Exactly 60 years ago, Nepal and China established diplomatic relation. In fact, the two countries had official relations since 7th century, when King Narendra Deva accepted several missions from the Tang Dynasty Emperor of China. Nepal had also sent similar missions with lavish gifts to please the Chinese rulers of the time. That was the time when both the countries discovered the route of Kerung to Lhasa and further to China. Earlier, the Chinese pilgrims and business people used to visit India via central Asian and Kashmir route. The Kerung route turned out to be the shortest for the Chinese to connect with India. During the Malla period, Nepalese currency used to be the legal tender in Tibetan region. In return for our currency, Tibet used to pay in gold. This and a profitable Tibet trade made the medieval Nepal a rich country in the region. This was the same fortune which was used to build hundreds of temples with beautiful statutes and intricate carvings in the Nepal Mandala.
During the intervening period, Nepal and Tibet had fought several wars which ultimate resulted in peace treaties. One of such treaties, called Kerung Treaty of 1789 had already provided for a Nepali Vakil office (diplomatic representative) in Lhasa. The Lichhavi kings and the Malla kings had sent several emissaries to the court of Chinese emperor also. The contact between two countries was mainly affected after the end of Qing dynasty in China in 1911 and the heavy engagement of Rana rulers with the British rulers of their Indian colony. However, with the change of time, even Rana rulers intended to restore diplomatic relations with China.
With the imminent departure of British from India, the Ranas wanted to find an alternative diplomatic avenue. Prime Minister Padma Shamsher had sent a high level emissary General Krishna Shamsher and his team to the then Chinese capital of Nanjing in May 1947. The General from Nepal met the Chinese Generalissimo Chiang Kaishek and presented with lavish gifts. Chiang was so pleased that he sent his own special aircraft for the return trip of the Nepalese via India. However, he could not do more in establishing relations with Nepal as he was already deep in trouble with the civil war in China. With his fall in 1949 and Ranas’ fall in 1951, the scenario completely changed. Although not successful with China, the Ranas established diplomatic relations with USA and France before the 1951 revolution, besides the earlier established relations with UK and India.
After the 1951 revolution, Nepal was said to have opened to the outside world. But in real terms, Nepal could not extend its diplomatic ties with any other countries for more than four years. So much so that Nepal even did not have its independent Post and telecommunications system for a long time so as to directly contact third countries. There were voices for establishment of diplomatic relations with China mainly from the Praja Parishad party and then banned Communist party of Nepal. Some of the leaders of the Nepali Congress like Matrika Koirala were not very keen on this. But when they held their national congress, the voice for closer relations with China came very strongly and it passed a motion to that effect. In 1954, King Tribhuvan became badly sick and later died in Zurich, Switzerland in March 1955. From his sickbed, he had handed over most of his authorities to young Crown Prince Mahendra. The Prince had new ideas for the future of Nepal. Meanwhile, on 23rd September 1954, Premier Zhou Enlai made a statement in the Chinese People’s Congress in Beijing stating China’s readiness to establish diplomatic relation with Nepal on the basis of equality. Nepal officially welcomed the statement. But the progress was too slow under M.P. Koirala’s leadership, which was finally dismissed by the Crown Prince on 2 March 1955, eleven days before the death of Tribhuvan. On 14th April 1955, the new king had formed a five-member Royal Advisory Government.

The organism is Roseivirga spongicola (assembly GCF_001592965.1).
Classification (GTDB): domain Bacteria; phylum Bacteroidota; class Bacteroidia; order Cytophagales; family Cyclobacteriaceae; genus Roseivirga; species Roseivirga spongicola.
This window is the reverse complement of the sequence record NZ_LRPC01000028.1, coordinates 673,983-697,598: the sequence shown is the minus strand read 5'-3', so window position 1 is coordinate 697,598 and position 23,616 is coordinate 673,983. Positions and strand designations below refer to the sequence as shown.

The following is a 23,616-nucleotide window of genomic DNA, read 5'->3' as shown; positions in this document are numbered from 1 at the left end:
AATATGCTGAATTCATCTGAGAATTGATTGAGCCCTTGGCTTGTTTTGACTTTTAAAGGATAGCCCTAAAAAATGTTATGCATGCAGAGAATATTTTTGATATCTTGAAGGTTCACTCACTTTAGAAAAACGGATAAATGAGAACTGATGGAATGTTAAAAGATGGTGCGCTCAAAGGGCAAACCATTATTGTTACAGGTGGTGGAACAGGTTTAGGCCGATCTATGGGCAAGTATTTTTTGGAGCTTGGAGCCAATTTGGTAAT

Around same time, Nepal was to participate in the Bandung Conference of Afro-Asian countries convened by the “Colombo Power” countries of Burma, Ceylon, India, Indonesia and Pakistan. China was to be represented by a high level delegation led by Premier Zhou. The Nepali delegation was headed by the Foreign Secretary, Major General Suvagh Jung Thapa and Education Secretary Ram Prasad Manandhar was the alternate team leader. The team was entrusted by the king to discuss further with Premier Zhou on the work related to diplomatic relations. From then onwards there were hectic activities with the delegation of Chinese diplomats arriving in Kathmandu in late July 1955. The negotiations between two countries were very intensive and going into late hours and it was kept top secret.
The king allowed the special communications system available inside the Royal Palace to be used by the Chinese delegates to consult their headquarters in Beijing for every issue of negotiations at various stages to maintain secrecy. After 5 days of talks, the historical agreement to establish diplomatic relations between two countries was signed on the 1st August 1955. Signing from the Nepali side was the Principal Royal Advisor Sardar Gunja Man Singh and from China, the ambassador Yuan Zhongxian.(Sardar Gunja Man happened to be the grand-uncle of present DPM Prakash Man Singh). From then on, the relations between two countries is based on the Five Principles of Peaceful Coexistence or the Panchasheela. On the second August, both countries appointed their respective ambassadors and on the 3rd August, the Chinese ambassador presented his credentials before the King. The ambassador also made a statement about the relations between two countries on Radio Nepal on 6th August and left the capital on 8th August with a warm send off including a 19-gun salute.